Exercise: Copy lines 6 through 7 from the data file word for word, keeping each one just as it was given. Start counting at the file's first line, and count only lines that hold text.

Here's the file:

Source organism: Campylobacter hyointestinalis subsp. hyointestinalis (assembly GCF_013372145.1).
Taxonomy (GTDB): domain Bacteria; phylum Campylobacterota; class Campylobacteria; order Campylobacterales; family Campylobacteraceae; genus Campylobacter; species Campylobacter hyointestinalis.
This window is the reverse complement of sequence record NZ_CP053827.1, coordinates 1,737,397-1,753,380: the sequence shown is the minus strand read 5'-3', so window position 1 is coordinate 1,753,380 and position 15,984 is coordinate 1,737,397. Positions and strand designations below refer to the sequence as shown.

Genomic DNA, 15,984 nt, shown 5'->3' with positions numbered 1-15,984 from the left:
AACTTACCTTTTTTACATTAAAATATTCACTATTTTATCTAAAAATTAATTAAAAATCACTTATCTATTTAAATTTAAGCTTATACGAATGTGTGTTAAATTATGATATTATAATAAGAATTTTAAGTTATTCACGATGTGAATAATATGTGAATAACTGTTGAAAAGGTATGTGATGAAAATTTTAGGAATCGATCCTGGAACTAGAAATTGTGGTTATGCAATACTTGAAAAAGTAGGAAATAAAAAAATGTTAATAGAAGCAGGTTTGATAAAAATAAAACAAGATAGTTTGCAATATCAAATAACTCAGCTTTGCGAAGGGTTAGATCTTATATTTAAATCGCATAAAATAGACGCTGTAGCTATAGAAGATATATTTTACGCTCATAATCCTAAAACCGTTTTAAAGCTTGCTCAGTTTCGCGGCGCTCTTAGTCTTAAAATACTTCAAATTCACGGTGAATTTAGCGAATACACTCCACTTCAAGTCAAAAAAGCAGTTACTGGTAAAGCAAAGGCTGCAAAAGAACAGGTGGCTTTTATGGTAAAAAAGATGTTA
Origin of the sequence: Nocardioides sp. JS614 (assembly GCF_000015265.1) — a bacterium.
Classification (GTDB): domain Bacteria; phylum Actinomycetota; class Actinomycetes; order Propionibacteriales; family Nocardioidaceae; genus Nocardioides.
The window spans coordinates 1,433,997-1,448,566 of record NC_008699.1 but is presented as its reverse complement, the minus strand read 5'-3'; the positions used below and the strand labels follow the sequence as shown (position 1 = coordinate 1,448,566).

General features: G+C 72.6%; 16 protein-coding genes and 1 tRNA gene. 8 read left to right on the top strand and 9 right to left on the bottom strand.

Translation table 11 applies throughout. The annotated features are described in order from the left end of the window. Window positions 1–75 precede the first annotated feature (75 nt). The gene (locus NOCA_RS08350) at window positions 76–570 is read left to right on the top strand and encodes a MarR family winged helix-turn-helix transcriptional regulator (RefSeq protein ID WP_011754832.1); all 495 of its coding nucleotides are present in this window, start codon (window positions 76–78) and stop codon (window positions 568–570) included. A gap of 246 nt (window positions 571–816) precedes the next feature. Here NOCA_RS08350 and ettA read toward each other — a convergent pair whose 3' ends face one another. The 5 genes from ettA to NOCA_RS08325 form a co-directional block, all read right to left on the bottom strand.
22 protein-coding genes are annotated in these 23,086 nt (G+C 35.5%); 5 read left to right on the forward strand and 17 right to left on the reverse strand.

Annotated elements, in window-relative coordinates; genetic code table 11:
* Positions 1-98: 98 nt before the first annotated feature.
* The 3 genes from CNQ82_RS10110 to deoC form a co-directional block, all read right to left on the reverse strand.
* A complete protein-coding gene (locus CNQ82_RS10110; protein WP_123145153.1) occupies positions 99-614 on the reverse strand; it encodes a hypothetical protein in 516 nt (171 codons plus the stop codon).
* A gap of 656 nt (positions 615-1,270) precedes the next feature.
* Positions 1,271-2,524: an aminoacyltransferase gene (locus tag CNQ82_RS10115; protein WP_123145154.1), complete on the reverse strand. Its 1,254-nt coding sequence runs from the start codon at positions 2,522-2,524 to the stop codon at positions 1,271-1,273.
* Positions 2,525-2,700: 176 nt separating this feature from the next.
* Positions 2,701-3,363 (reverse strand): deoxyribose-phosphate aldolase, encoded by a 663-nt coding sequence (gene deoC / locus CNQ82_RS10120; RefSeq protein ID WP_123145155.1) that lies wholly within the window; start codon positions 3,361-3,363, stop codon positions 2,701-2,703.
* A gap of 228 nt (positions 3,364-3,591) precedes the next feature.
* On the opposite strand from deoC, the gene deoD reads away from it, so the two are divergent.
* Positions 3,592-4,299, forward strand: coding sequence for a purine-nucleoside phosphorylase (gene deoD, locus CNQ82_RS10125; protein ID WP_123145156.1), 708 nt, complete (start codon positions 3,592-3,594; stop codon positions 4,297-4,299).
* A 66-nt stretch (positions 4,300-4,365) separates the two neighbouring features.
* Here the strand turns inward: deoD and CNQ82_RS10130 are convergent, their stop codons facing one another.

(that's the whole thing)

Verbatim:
Origin of the sequence: Nocardioides sp. JS614 (assembly GCF_000015265.1) — a bacterium.
Classification (GTDB): domain Bacteria; phylum Actinomycetota; class Actinomycetes; order Propionibacteriales; family Nocardioidaceae; genus Nocardioides.